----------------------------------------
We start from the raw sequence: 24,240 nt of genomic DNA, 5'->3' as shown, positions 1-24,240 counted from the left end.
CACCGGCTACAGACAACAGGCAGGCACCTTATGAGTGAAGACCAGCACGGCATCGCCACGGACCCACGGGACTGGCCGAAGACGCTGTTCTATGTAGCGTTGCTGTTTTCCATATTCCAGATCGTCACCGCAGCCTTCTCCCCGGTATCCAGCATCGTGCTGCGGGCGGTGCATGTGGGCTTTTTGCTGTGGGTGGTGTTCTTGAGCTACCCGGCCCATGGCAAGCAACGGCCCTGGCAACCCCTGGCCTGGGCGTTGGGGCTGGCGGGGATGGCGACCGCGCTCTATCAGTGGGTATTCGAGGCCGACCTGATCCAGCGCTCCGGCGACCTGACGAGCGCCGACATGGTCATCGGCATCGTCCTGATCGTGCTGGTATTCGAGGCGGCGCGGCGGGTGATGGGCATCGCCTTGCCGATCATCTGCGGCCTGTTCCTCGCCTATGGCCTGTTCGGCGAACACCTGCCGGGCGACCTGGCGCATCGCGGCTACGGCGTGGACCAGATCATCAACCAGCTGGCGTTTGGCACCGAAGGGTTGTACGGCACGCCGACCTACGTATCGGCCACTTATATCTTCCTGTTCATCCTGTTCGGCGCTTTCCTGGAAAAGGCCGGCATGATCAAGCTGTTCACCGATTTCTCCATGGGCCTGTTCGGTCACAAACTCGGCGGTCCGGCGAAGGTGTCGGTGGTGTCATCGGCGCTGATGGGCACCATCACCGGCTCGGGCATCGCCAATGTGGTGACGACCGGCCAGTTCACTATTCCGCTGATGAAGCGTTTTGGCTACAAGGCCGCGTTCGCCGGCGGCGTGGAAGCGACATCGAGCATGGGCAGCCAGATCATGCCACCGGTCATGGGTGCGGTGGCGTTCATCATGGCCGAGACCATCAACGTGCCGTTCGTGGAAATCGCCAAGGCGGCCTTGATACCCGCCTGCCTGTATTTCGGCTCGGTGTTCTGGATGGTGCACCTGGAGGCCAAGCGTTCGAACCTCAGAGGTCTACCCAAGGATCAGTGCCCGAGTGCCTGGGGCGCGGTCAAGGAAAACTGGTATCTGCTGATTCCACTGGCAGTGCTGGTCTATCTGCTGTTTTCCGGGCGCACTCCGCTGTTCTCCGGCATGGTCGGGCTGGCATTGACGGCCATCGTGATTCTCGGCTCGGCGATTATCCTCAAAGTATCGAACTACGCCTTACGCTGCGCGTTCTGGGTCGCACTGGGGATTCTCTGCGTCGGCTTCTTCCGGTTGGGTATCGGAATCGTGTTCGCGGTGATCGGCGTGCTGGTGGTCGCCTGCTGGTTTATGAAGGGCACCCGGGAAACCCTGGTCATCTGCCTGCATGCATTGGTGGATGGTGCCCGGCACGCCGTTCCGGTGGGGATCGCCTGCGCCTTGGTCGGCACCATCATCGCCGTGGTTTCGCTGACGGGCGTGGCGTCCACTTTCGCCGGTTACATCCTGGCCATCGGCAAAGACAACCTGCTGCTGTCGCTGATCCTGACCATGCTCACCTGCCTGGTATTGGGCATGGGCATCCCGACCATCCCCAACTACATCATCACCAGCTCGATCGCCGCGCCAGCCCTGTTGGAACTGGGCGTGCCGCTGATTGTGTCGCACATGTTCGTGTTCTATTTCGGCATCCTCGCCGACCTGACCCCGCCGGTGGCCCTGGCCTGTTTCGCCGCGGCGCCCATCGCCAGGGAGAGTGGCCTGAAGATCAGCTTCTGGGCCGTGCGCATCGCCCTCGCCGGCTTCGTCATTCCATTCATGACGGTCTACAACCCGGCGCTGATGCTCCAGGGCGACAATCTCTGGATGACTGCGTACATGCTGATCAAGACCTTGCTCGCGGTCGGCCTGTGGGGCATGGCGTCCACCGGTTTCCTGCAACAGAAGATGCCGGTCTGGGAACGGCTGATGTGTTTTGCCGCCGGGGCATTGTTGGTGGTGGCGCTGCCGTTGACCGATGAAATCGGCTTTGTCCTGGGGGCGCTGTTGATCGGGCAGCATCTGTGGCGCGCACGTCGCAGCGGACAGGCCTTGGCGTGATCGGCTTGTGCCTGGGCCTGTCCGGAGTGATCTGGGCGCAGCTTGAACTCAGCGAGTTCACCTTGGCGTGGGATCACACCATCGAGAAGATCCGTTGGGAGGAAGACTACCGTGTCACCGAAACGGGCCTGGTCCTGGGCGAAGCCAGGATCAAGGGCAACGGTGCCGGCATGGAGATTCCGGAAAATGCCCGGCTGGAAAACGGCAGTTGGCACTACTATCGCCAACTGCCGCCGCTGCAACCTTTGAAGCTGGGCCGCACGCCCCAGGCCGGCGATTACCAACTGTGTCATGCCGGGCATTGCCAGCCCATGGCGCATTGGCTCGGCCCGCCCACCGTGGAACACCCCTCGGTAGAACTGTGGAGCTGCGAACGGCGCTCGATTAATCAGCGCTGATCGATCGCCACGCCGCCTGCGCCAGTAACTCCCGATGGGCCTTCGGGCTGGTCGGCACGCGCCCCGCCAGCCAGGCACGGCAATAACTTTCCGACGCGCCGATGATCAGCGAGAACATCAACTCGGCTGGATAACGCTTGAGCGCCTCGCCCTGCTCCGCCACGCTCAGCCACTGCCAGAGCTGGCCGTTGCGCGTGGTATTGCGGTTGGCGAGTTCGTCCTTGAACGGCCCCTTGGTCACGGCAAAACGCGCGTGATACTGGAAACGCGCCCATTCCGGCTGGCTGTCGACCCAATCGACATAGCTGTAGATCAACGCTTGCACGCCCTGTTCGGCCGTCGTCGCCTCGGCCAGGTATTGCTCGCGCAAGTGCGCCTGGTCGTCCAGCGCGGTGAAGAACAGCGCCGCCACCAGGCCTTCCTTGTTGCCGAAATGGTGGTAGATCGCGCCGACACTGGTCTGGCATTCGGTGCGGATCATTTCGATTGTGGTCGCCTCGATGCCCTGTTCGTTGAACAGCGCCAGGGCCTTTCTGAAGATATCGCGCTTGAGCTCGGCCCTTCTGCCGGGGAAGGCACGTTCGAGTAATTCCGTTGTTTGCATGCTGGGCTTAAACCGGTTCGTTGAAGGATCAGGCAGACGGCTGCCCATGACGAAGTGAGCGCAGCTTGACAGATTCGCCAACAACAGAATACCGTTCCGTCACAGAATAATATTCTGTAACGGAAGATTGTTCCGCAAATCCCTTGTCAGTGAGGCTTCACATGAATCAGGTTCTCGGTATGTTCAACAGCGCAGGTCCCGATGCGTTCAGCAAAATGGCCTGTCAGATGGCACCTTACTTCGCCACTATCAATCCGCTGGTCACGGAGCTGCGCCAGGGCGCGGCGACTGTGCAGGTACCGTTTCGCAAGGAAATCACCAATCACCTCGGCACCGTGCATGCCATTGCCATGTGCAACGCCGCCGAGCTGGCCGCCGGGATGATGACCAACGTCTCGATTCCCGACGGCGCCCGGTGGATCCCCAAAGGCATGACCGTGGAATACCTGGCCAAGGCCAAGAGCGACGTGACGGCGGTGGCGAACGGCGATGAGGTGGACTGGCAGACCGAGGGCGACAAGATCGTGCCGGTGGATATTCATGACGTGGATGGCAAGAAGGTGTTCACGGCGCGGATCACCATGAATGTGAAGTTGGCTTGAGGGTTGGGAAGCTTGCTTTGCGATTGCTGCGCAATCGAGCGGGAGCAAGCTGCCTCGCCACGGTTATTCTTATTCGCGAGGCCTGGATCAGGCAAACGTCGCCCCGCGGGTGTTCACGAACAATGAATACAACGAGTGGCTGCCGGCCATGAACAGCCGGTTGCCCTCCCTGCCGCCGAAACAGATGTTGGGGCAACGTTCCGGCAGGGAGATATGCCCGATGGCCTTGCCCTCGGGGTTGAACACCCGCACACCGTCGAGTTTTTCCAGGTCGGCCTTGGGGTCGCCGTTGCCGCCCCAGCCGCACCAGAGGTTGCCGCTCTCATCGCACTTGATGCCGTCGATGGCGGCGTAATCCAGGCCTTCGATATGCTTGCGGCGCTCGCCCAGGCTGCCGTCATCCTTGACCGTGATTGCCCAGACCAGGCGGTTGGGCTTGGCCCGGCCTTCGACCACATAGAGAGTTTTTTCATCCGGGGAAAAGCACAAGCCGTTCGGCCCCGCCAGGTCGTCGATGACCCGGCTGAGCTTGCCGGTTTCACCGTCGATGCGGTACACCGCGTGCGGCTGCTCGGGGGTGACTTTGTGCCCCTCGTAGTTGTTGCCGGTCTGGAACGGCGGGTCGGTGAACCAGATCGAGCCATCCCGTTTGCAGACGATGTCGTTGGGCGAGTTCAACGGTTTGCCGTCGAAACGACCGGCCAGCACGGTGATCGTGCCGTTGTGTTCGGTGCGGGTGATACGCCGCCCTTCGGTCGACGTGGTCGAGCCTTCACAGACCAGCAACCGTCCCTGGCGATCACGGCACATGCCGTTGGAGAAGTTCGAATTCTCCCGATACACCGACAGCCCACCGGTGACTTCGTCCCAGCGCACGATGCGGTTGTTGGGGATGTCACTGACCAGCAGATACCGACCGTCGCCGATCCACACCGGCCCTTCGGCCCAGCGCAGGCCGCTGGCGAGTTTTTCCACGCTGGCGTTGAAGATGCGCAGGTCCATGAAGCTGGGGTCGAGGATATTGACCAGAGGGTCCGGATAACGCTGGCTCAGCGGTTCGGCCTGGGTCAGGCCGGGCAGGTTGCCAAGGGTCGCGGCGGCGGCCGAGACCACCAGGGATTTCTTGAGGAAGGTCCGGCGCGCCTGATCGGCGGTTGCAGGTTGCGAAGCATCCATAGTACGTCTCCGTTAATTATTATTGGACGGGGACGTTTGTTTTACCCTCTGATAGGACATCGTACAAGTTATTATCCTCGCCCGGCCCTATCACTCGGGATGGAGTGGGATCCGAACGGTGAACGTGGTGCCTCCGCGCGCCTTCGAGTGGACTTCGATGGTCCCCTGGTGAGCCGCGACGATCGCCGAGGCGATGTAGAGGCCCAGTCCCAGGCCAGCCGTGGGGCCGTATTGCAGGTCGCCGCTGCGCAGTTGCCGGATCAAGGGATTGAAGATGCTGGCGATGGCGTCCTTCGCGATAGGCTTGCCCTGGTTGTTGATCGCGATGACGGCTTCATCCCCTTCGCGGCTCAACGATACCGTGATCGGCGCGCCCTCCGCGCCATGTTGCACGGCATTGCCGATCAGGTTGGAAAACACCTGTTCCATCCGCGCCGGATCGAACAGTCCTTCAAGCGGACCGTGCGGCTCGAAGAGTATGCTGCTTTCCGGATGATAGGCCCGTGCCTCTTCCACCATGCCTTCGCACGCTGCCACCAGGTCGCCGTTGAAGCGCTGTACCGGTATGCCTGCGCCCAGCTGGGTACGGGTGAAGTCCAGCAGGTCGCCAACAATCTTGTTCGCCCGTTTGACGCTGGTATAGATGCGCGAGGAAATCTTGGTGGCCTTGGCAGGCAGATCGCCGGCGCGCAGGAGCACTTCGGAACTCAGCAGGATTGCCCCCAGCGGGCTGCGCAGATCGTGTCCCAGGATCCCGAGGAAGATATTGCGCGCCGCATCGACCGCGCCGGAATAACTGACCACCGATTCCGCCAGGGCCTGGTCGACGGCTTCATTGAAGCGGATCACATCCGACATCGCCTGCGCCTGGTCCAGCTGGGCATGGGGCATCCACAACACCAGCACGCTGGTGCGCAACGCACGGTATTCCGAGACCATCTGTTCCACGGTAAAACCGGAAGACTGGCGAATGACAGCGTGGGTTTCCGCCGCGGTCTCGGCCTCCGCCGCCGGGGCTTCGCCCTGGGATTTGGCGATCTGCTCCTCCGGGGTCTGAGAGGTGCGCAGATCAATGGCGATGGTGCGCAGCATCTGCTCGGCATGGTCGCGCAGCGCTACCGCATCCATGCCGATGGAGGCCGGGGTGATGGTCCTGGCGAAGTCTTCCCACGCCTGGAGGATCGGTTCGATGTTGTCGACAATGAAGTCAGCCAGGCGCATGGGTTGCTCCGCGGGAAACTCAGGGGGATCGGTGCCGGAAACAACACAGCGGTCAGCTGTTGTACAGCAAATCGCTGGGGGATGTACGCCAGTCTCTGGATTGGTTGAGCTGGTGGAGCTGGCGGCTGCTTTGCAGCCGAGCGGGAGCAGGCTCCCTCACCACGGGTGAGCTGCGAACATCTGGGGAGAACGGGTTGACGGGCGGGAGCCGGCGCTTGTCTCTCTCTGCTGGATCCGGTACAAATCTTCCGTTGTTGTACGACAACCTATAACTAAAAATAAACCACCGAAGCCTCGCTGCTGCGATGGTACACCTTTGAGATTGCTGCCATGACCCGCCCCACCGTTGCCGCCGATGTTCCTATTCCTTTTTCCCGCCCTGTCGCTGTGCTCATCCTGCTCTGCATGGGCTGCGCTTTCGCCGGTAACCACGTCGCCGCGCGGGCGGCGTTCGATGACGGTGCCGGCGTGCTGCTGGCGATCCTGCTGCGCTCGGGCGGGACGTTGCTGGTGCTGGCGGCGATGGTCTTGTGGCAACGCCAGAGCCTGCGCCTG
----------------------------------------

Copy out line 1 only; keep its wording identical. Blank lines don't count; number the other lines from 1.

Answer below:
We start from the raw sequence: 24,240 nt of genomic DNA, 5'->3' as shown, positions 1-24,240 counted from the left end.